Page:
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Everything posted by Ffordesoon

  1. @OP: I'm a mod on the Wasteland 2 boards (please do stop by, BTW! We've cast Turn Undead on most of the shouty I-will-stab-you-if-you-like-any-RPG-made-after-this-arbitrary-date crowd, and it's become a nice little community), and I'm in the beta. It's cool having the game (which I do like, even in its current jank-filled state) on my computer already, it's nice to be part of a community dedicated to improving it, and watching the game get better has been an informative and intellectually stimulating experience. That said, the process of beta testing itself is excruciating. If yo
  2. I've been thinking about how the Ranger's pet fits into things for a little while, and I have a couple of questions: 1) If all Rangers get pets, and the Ranger's pet is more or less an extra party member, what's the drawback to being a Ranger? Even if Rangers and their pets share a pool of health, starting with two characters instead of one seems like a distinct advantage the Ranger has over every other class. What's the disadvantage that balances that out? In other words, why would I take another class over the Ranger? 2) Related to that, if Sagani (who I'm assuming is the Ranger c
  3. @KaineParker: Yeah, that's the thing. I actually started with 4E before moving on very quickly to Pathfinder, and the reason I chose to switch is because 4E is an amazing design document for an unmade video game that was mistakenly published as The New D&D. I've been delighted to see Sawyer taking so much from it, despite not being a fan of 4E proper. It's a shame there isn't a Pathfinder equivalent for 4E, because a lot of the design choices in it were sound ones that didn't go far enough. The changes to casters in particular were very smart. I sort of wish Wizards would rebra
  4. Seeing as I backed at the $1000 tier, I probably would not up my pledge, but the folks who paid a halfway reasonable amount might want to.
  5. Fair enough, then. I do agree that it's an interesting idea, and I am all for anything that makes the content the point.
  6. This seems to me like a solution to a nonexistent problem. I mean, if there are really people who don't want to see their XP gain for some reason, it seems easy enough to implement a toggle for that, so I'm for pleasing those folks. But wasn't the whole point of lashing XP gain to quest completion to prevent metagaming? Correct me if I'm wrong, but don't you get the same amount of XP no matter how you finish a quest? If that's the case, where's the temptation to metagame? Literally the only reason for this I can imagine is to discourage completionist behavior, and I'm not sure it would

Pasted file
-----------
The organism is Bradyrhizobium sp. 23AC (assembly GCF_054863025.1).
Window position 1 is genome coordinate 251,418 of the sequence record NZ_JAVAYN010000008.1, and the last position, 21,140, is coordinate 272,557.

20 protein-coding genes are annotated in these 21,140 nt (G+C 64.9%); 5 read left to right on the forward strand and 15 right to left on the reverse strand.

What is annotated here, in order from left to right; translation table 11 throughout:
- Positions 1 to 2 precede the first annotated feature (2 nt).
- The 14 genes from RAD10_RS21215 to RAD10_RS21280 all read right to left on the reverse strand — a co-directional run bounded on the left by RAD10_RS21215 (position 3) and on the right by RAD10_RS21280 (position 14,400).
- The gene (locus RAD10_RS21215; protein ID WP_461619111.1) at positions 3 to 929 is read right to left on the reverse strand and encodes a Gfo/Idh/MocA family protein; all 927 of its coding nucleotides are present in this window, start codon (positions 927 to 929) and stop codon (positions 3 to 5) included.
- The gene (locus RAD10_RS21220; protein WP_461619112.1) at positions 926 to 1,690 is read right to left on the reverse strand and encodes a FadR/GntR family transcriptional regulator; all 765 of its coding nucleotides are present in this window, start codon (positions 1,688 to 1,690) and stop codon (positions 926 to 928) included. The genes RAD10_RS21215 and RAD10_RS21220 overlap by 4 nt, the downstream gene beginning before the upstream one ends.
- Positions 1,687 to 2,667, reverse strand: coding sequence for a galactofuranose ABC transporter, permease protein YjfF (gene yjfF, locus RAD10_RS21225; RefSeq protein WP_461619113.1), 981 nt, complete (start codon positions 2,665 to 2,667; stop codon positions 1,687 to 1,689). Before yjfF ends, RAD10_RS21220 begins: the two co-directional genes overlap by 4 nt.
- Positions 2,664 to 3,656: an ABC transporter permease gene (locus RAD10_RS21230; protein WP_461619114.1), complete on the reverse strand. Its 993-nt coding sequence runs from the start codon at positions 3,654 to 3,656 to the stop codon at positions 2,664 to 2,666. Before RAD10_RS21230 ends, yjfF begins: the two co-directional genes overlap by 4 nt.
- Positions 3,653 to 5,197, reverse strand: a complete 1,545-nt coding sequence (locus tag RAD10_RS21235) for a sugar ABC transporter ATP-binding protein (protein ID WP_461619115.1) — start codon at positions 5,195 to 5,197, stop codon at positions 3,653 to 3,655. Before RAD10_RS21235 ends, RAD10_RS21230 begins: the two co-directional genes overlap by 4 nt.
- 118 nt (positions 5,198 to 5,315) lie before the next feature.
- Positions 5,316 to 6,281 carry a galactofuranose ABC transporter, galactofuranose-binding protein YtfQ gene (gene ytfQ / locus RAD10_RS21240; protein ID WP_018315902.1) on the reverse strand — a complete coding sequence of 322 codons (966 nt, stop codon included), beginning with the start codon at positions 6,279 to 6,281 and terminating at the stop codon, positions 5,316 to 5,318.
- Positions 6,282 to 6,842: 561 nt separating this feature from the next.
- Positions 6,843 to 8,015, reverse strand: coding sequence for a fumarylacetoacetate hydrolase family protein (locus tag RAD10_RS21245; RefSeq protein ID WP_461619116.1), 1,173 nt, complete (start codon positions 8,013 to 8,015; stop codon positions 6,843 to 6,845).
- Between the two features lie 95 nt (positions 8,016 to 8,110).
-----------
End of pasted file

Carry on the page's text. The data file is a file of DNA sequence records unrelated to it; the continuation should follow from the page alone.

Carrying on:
7. Argumentum ad populum is never the best choice, but is particularly ineffective when it's meant to discredit a creative decision in a game none of us have played. As a rule, I find it's better at this stage to say you don't like something, explain why, and see what the response is. Acting as if you speak for others is bad news all around, especially when you elected yourself spokesman in the first place. Not directed at anyone. Just saying.
  8. Steven Heck. I love Steven Heck to death. But, really, this may be where PST shone brightest of all. The amount of minor NPCs in Sigil who felt like they deserved their own games is staggering. Reekwind, Coaxmetal, the Crier of Es-Annon, that archer dude who used to travel with you that you can only talk to if you use Stories-Bones-Tell, Hargrimm, Pharod, the girl who's scared to go through any door, the guy who wants his name to crack the obelisk in two, Mebbeth, the fishwife, Jumble Murdersense, and on and on and on. It's not just the companions who are brilliantly drawn, it's every
  9. You folks who don't like achievement popups should know you can tell Steam not to notify you when you get an achievement. As for notifications within the in-game UI, yes, those should always be toggleable. The frequency of those notifications can also be a pain in the ass. If you're getting notified every time you kill five enemies ("5/75 Enemies Killed With Spear!), that's too much. On the other hand, some players seem to like that constant reinforcement. I suggest a toggle that allows you to turn achievement notifications on and off. If you have that checked to on, a small menu t
  10. It probably says something rather curious about me that I found the UI mockup more exciting and heartening than anything in the Big Update. Sure, the gameplay trailer was pretty neat, but seeing the way the systems interlock under the hood confirms for me that the folks at Obsidian are making the game I wanted Dragon Age to be. The fact that the Detailed Stats tab is not the one that's clicked makes me giddy with excitement.
  11. After pondering this for a good long while (ever since the idea was originally introduced, actually), I have come to the conclusion that the new stretch goals are well-planned enough that scope creep seems mostly - if not entirely - avoidable. As such, I am for them.
  12. @Jobby: I've... never actually played BG2. I started BG1 recently, and I've seen the opening of BG2, but my hope is to carry my BG1 character into BG2. Could you describe what you mean? @Lephys: Those are fair points, clearly. Although I would recommend looking at it from the opposite angle: if I'm a designer, and I've spent months designing and balancing all those complex systems around a single value, why would I want to spend the same amount of time - and, therefore, money - doing the same thing for a second value that's distinct from the first? It's not just "one more th